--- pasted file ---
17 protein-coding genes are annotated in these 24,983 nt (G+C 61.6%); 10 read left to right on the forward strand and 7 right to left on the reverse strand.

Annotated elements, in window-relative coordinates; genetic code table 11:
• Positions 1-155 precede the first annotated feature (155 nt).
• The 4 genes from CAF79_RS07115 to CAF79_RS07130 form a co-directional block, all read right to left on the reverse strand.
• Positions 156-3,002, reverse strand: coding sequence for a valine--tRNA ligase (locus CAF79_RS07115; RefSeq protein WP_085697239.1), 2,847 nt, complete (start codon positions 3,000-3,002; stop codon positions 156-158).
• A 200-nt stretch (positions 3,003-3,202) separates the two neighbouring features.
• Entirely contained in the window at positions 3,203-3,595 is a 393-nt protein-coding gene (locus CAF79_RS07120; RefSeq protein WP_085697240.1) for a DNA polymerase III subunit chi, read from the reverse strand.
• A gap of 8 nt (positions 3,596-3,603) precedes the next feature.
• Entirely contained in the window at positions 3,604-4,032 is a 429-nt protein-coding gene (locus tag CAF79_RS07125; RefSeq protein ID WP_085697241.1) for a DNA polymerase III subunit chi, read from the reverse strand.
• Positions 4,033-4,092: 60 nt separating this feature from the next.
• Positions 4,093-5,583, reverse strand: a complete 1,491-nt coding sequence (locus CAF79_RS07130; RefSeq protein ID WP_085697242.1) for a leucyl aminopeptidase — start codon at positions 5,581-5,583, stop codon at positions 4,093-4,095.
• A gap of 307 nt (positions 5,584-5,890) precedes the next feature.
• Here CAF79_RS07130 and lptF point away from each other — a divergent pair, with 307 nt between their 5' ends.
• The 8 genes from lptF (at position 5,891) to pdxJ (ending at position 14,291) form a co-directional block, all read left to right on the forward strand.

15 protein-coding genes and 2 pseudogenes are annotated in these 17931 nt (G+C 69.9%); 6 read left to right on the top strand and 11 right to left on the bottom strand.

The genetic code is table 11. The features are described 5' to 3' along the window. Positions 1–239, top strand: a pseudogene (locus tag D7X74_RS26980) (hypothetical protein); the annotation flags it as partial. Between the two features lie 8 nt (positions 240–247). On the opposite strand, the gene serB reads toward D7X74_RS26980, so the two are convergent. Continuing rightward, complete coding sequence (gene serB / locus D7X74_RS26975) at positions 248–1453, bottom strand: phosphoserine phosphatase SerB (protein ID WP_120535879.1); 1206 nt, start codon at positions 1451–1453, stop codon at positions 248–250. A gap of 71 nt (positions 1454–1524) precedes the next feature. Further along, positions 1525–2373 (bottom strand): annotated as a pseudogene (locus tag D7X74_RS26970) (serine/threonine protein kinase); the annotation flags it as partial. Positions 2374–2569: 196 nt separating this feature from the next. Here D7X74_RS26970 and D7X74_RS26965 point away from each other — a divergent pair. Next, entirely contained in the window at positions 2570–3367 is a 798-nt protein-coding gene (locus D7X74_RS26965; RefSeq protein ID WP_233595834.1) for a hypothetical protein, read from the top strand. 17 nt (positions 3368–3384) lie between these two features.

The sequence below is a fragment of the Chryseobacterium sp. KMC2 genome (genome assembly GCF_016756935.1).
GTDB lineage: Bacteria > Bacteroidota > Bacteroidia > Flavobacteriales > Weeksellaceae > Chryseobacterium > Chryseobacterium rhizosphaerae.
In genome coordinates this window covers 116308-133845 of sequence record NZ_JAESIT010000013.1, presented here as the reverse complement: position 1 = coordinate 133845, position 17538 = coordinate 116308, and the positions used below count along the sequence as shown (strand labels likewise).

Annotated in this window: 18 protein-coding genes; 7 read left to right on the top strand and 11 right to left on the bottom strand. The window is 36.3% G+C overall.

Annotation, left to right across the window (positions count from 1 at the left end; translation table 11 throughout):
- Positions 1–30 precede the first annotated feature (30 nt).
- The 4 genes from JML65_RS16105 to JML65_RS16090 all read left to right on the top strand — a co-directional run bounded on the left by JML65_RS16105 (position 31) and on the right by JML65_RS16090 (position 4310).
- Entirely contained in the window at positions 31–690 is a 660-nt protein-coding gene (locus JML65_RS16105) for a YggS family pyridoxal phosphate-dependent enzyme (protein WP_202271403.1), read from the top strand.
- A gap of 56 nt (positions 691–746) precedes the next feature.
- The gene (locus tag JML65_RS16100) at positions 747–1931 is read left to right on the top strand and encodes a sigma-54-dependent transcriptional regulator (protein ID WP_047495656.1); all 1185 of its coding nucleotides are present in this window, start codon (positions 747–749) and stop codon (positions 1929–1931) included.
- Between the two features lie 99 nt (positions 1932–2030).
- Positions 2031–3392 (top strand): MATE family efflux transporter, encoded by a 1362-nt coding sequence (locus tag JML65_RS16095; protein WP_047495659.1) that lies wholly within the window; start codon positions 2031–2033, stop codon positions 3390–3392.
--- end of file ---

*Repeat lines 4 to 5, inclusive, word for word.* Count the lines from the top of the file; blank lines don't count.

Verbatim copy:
• The 4 genes from CAF79_RS07115 to CAF79_RS07130 form a co-directional block, all read right to left on the reverse strand.
• Positions 156-3,002, reverse strand: coding sequence for a valine--tRNA ligase (locus CAF79_RS07115; RefSeq protein WP_085697239.1), 2,847 nt, complete (start codon positions 3,000-3,002; stop codon positions 156-158).